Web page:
Is Nigeria Undertaxed or is the system inefficient


Early this year, the International Monetary Fund (IMF) raised concerns about Nigeria’s huge tax expenditure, estimated at four per cent of the country’s gross domestic product (DGP) or N6.8 trillion in 2021. The multilateral lender recommended that the country would need to curb inefficiency in its tax mobilisation to free up resources for funding key growth sectors such as education and health.It is curious that the same IMF which knows where our problem lies, is now calling for more taxes instead of reiterating the imperative of an efficient tax mobilisation.

Without doubt, bringing more Nigerians to the tax net sounds more reasonable, even when we doubt whether doing so is a cure-all for the revenue malaise. 

Yet, many Nigerians, including outgoing President Muhammadu Buhari, have expressed concern at the current tax system in the country, characterised by fragmented administration, multiple and sometimes, overlapping taxes. The president himself admitted that much when he stated that “in most tax-efficient nations, tax administrative processes and practices are harmonised within a single system.”

Identifying the problem is one thing. Proffering a solution is another. 

Despite revenue remaining unacceptably low, expenditure continues to hit the rooftops, raising questions about the much-vaunted measures to plug leakages, and ensure more income streams by the government. 

While the strategies and policies introduced by the Buhari administration in the past eight years to tackle the revenue challenge were loudly trumpeted, they performed abysmally low in terms of delivering actual dividends.

The fiscal space is sagging under humongous budget deficits funded by huge borrowings from domestic and external sources, year-in-year out.

Many analysts have continued to blame unwholesome practices in the ministries, department, and agencies (MDAs) for this development. Despite the implementation of the Treasury Single Account (TSA) which pilot scheme was introduced in 2012 by the preceding administration, TSA is a public accounting system using a single account, or a set of linked accounts by government to ensure all revenue receipts and payments are done through a Consolidated Revenue Account (CRA) domiciled in the Central Bank of Nigeria (CBN).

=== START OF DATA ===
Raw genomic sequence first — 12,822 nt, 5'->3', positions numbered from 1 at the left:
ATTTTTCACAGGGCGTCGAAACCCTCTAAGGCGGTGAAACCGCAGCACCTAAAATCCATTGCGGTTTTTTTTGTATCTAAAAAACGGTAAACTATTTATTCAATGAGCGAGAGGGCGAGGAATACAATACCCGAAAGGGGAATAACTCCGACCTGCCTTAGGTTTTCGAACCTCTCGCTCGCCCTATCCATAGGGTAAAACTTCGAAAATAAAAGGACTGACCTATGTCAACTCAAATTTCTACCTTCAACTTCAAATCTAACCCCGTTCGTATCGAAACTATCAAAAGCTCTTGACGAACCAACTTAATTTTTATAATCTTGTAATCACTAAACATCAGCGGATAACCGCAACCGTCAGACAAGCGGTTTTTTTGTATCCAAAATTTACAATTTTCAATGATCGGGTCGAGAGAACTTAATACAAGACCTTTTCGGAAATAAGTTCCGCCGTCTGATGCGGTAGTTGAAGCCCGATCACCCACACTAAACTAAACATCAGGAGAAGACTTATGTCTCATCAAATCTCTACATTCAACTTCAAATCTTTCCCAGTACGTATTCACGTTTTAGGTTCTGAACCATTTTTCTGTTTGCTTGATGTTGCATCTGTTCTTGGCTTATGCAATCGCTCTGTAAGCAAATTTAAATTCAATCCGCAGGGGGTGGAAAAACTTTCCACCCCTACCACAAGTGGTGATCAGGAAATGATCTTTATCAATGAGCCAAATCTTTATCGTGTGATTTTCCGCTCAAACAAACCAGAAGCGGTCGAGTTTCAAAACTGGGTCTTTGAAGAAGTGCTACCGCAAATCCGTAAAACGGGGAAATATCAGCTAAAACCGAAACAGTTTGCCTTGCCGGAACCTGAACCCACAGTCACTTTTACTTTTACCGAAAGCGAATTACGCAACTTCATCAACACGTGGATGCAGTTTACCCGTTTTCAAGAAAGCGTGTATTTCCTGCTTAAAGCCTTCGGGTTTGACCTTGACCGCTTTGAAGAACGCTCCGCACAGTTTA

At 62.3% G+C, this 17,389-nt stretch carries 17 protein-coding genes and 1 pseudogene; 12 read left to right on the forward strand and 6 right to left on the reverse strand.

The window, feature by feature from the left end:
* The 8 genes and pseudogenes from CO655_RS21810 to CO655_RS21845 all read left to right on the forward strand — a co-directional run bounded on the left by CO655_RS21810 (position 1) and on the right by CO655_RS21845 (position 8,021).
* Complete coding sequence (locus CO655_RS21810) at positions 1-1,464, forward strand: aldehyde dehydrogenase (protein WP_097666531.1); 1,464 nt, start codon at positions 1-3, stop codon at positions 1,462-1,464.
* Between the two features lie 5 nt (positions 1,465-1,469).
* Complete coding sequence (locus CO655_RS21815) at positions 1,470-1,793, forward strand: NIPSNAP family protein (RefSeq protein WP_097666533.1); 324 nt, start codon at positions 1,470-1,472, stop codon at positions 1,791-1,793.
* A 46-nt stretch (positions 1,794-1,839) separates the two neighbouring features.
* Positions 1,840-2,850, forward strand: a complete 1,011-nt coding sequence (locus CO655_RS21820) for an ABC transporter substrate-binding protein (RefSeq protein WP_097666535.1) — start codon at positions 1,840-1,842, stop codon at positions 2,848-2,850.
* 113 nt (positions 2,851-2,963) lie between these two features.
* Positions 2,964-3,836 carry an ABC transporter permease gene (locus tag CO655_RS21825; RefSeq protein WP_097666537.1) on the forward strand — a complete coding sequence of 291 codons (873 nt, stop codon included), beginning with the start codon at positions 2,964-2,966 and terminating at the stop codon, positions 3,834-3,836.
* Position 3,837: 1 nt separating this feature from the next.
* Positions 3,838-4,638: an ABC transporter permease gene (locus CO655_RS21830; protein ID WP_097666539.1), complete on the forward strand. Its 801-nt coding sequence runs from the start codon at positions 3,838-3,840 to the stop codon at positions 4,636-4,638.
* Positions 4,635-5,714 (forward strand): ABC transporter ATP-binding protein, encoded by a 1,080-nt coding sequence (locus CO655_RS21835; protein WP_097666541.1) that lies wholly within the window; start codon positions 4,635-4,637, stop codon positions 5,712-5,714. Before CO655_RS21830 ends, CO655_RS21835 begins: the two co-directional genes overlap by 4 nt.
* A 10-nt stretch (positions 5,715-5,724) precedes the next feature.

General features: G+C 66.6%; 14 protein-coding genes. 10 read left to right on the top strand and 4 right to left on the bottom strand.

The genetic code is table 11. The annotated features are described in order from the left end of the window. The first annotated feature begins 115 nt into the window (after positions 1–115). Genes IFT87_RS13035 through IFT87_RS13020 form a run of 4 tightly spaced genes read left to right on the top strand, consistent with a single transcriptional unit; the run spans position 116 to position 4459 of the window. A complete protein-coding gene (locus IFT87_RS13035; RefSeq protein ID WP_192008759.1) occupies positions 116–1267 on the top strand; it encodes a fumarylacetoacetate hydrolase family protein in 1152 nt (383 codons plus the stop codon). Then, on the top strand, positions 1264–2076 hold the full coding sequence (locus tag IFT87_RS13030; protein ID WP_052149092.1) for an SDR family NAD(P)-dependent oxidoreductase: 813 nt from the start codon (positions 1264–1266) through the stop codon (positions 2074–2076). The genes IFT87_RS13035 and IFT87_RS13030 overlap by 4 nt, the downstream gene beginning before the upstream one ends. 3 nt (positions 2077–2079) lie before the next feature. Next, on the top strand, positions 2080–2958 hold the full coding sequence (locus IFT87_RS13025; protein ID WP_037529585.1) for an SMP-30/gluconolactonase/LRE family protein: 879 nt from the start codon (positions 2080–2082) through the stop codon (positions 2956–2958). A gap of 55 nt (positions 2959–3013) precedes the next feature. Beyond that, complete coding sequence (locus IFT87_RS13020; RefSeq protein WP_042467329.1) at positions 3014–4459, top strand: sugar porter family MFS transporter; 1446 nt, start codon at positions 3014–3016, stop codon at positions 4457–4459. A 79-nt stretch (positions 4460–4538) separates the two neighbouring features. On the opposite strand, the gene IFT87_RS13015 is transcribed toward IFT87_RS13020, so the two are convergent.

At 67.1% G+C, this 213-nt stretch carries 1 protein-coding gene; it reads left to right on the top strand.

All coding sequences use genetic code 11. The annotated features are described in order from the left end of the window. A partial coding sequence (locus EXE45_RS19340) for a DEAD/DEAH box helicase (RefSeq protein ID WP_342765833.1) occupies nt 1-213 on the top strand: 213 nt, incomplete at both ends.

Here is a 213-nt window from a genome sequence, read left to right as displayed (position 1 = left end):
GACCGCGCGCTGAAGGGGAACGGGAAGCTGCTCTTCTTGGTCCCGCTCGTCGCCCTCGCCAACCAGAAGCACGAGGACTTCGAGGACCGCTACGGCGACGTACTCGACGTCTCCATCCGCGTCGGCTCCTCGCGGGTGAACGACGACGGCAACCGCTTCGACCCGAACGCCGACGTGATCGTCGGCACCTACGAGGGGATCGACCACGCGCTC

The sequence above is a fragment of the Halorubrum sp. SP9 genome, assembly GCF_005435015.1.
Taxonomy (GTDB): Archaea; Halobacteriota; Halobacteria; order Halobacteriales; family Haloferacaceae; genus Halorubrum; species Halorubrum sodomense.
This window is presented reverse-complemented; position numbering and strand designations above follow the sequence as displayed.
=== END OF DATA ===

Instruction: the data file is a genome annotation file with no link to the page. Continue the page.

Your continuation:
As the government continues to lament the perennial revenue shortage, the first question the administration should answer is whether its MDAs have sincerely, conscientiously, and effectively harnessed and utilised revenues from different sources.

Only last year, the Minister of Finance, Budget and National Planning, Mrs. Zainab Ahmed told a bewildered audience in Abuja that huge amounts of public funds were still trapped in commercial banks, about seven years after full implementation commenced.

Simply put, some MDAs and commercial banks are still hiding government funds.

The familiar refrain from the nation’s fiscal managers has been that Nigeria does not have a debt problem but a revenue problem. 

For them, the poor revenue haul therefore continually presents a ready-made alibi for the nation’s economic woes. That all the well-advertised strategies and policies introduced by the administration to stem the tide have failed should compel a rethink. Each time the government mulls measures to shore up revenue, the easiest window available has always been the desire for more taxes, despite the huge negative implications on individuals, and corporate bodies already buffeted by the harsh economic environment.

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